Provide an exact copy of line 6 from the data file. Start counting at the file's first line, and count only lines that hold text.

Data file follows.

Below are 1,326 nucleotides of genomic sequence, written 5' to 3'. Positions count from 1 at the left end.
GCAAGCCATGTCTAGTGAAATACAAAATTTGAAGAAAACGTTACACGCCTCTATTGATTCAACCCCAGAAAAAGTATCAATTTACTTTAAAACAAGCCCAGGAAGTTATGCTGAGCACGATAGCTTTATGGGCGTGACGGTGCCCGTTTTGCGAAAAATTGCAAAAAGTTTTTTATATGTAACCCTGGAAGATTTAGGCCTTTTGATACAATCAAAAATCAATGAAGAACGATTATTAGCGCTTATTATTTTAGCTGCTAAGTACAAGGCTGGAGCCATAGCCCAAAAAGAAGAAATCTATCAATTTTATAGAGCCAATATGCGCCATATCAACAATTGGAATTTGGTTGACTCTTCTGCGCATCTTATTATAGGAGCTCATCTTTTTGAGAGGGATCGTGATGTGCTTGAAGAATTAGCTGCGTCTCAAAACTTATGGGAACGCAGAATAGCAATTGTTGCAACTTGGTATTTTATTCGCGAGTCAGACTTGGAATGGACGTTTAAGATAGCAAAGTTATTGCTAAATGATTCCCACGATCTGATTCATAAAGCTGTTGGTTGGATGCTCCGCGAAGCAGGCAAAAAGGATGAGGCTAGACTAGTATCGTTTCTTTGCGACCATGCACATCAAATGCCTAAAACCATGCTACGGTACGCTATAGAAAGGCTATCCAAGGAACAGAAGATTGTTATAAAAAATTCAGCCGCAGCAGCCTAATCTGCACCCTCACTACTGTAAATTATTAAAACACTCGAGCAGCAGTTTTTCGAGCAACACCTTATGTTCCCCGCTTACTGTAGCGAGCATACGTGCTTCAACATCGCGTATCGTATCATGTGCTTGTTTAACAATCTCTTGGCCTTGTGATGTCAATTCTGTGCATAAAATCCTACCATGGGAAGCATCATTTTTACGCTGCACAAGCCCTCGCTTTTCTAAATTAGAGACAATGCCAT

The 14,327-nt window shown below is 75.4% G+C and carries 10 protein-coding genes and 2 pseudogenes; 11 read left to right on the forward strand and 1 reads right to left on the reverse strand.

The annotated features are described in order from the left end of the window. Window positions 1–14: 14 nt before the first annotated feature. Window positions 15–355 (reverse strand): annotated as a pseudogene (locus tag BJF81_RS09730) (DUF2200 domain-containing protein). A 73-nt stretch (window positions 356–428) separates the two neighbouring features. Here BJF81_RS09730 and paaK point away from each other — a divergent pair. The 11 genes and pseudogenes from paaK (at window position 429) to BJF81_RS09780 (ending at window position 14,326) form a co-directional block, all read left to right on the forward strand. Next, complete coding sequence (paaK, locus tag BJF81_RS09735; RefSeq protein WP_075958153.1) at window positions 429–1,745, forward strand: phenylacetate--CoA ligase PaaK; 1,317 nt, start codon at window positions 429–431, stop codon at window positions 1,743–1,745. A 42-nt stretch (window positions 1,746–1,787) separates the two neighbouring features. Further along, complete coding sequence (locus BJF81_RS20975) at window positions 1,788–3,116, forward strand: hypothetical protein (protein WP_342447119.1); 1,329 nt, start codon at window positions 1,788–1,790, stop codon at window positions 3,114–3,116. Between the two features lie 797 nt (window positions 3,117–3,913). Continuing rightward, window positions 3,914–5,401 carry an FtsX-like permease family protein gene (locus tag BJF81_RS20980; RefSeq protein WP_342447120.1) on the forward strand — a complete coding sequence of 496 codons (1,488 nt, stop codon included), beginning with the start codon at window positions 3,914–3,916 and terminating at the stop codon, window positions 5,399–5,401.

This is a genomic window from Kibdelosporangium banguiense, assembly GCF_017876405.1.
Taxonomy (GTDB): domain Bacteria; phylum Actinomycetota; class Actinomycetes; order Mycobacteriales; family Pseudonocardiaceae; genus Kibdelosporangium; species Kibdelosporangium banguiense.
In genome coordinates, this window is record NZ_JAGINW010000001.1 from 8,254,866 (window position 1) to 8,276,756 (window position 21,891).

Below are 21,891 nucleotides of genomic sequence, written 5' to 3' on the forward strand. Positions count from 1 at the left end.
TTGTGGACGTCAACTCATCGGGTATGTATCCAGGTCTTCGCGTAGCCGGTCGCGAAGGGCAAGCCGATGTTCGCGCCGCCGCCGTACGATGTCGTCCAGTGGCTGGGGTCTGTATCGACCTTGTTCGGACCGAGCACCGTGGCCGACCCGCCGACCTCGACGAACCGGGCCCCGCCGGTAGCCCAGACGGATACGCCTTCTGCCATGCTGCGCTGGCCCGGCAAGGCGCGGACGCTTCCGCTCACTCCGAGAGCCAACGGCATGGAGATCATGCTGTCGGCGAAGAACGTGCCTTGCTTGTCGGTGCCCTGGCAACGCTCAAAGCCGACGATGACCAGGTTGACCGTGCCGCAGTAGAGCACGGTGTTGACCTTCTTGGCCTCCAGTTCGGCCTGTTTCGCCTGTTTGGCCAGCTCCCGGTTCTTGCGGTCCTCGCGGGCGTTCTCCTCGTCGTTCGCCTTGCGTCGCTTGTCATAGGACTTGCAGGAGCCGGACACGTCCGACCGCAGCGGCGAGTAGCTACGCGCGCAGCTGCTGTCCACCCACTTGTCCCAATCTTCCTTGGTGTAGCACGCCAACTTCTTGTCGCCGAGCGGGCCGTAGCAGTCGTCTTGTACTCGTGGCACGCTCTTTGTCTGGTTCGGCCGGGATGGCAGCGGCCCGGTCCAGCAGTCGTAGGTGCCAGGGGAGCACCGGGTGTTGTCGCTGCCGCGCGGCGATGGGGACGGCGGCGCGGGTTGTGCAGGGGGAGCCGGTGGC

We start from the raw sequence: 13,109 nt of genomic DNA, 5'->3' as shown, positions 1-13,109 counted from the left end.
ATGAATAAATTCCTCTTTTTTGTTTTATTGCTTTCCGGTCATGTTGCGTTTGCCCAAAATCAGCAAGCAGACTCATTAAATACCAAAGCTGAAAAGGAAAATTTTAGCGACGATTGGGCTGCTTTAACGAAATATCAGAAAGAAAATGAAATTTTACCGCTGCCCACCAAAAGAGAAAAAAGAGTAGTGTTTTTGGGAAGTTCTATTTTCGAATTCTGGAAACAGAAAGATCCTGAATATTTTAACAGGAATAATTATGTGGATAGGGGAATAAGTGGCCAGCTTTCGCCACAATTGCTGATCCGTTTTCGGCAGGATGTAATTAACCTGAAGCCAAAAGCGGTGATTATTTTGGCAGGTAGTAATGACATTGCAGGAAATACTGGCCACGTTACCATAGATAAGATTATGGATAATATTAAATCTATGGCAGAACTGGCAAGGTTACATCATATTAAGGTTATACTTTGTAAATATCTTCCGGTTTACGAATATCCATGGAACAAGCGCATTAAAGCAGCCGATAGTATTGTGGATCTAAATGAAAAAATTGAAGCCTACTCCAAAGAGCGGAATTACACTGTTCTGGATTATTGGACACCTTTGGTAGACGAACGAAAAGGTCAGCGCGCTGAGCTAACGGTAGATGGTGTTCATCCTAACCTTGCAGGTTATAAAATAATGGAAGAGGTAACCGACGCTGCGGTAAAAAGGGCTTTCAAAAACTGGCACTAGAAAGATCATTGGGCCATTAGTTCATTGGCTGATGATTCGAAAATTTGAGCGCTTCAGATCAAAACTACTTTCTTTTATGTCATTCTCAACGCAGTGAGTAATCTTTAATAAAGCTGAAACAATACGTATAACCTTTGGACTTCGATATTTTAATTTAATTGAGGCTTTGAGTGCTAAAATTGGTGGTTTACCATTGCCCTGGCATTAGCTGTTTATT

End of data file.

Taxonomy (GTDB): domain Bacteria; phylum Actinomycetota; class Actinomycetes; order Mycobacteriales; family Pseudonocardiaceae; genus Kibdelosporangium; species Kibdelosporangium banguiense.